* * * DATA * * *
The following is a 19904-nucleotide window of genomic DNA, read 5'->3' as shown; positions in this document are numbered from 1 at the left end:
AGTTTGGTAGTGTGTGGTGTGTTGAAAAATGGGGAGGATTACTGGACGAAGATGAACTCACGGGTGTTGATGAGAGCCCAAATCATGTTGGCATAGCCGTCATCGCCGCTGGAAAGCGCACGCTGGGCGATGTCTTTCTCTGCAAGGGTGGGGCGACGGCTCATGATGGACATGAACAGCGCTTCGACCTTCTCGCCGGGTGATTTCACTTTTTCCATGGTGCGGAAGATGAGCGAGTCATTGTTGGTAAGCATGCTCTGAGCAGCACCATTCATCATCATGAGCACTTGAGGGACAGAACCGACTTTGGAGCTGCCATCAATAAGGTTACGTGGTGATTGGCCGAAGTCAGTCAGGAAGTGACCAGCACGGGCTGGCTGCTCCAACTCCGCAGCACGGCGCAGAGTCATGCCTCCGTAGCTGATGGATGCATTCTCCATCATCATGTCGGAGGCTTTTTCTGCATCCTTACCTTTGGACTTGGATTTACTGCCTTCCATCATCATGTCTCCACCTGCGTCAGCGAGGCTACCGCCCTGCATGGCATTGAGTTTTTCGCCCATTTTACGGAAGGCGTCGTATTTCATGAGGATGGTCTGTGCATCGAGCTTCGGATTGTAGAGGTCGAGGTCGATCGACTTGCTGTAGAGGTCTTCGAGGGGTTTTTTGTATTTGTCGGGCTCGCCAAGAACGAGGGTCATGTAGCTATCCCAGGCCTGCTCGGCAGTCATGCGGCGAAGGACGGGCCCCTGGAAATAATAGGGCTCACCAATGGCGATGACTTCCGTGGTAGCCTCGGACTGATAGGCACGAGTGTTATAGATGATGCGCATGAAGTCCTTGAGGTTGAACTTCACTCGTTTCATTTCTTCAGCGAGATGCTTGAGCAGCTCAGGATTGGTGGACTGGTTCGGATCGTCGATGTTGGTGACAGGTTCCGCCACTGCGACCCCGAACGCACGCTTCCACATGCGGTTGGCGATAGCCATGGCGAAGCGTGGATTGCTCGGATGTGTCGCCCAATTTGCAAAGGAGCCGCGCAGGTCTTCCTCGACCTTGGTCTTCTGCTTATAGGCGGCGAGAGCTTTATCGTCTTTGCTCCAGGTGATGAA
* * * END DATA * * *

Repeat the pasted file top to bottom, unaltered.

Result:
The following is a 19904-nucleotide window of genomic DNA, read 5'->3' as shown; positions in this document are numbered from 1 at the left end:
AGTTTGGTAGTGTGTGGTGTGTTGAAAAATGGGGAGGATTACTGGACGAAGATGAACTCACGGGTGTTGATGAGAGCCCAAATCATGTTGGCATAGCCGTCATCGCCGCTGGAAAGCGCACGCTGGGCGATGTCTTTCTCTGCAAGGGTGGGGCGACGGCTCATGATGGACATGAACAGCGCTTCGACCTTCTCGCCGGGTGATTTCACTTTTTCCATGGTGCGGAAGATGAGCGAGTCATTGTTGGTAAGCATGCTCTGAGCAGCACCATTCATCATCATGAGCACTTGAGGGACAGAACCGACTTTGGAGCTGCCATCAATAAGGTTACGTGGTGATTGGCCGAAGTCAGTCAGGAAGTGACCAGCACGGGCTGGCTGCTCCAACTCCGCAGCACGGCGCAGAGTCATGCCTCCGTAGCTGATGGATGCATTCTCCATCATCATGTCGGAGGCTTTTTCTGCATCCTTACCTTTGGACTTGGATTTACTGCCTTCCATCATCATGTCTCCACCTGCGTCAGCGAGGCTACCGCCCTGCATGGCATTGAGTTTTTCGCCCATTTTACGGAAGGCGTCGTATTTCATGAGGATGGTCTGTGCATCGAGCTTCGGATTGTAGAGGTCGAGGTCGATCGACTTGCTGTAGAGGTCTTCGAGGGGTTTTTTGTATTTGTCGGGCTCGCCAAGAACGAGGGTCATGTAGCTATCCCAGGCCTGCTCGGCAGTCATGCGGCGAAGGACGGGCCCCTGGAAATAATAGGGCTCACCAATGGCGATGACTTCCGTGGTAGCCTCGGACTGATAGGCACGAGTGTTATAGATGATGCGCATGAAGTCCTTGAGGTTGAACTTCACTCGTTTCATTTCTTCAGCGAGATGCTTGAGCAGCTCAGGATTGGTGGACTGGTTCGGATCGTCGATGTTGGTGACAGGTTCCGCCACTGCGACCCCGAACGCACGCTTCCACATGCGGTTGGCGATAGCCATGGCGAAGCGTGGATTGCTCGGATGTGTCGCCCAATTTGCAAAGGAGCCGCGCAGGTCTTCCTCGACCTTGGTCTTCTGCTTATAGGCGGCGAGAGCTTTATCGTCTTTGCTCCAGGTGATGAA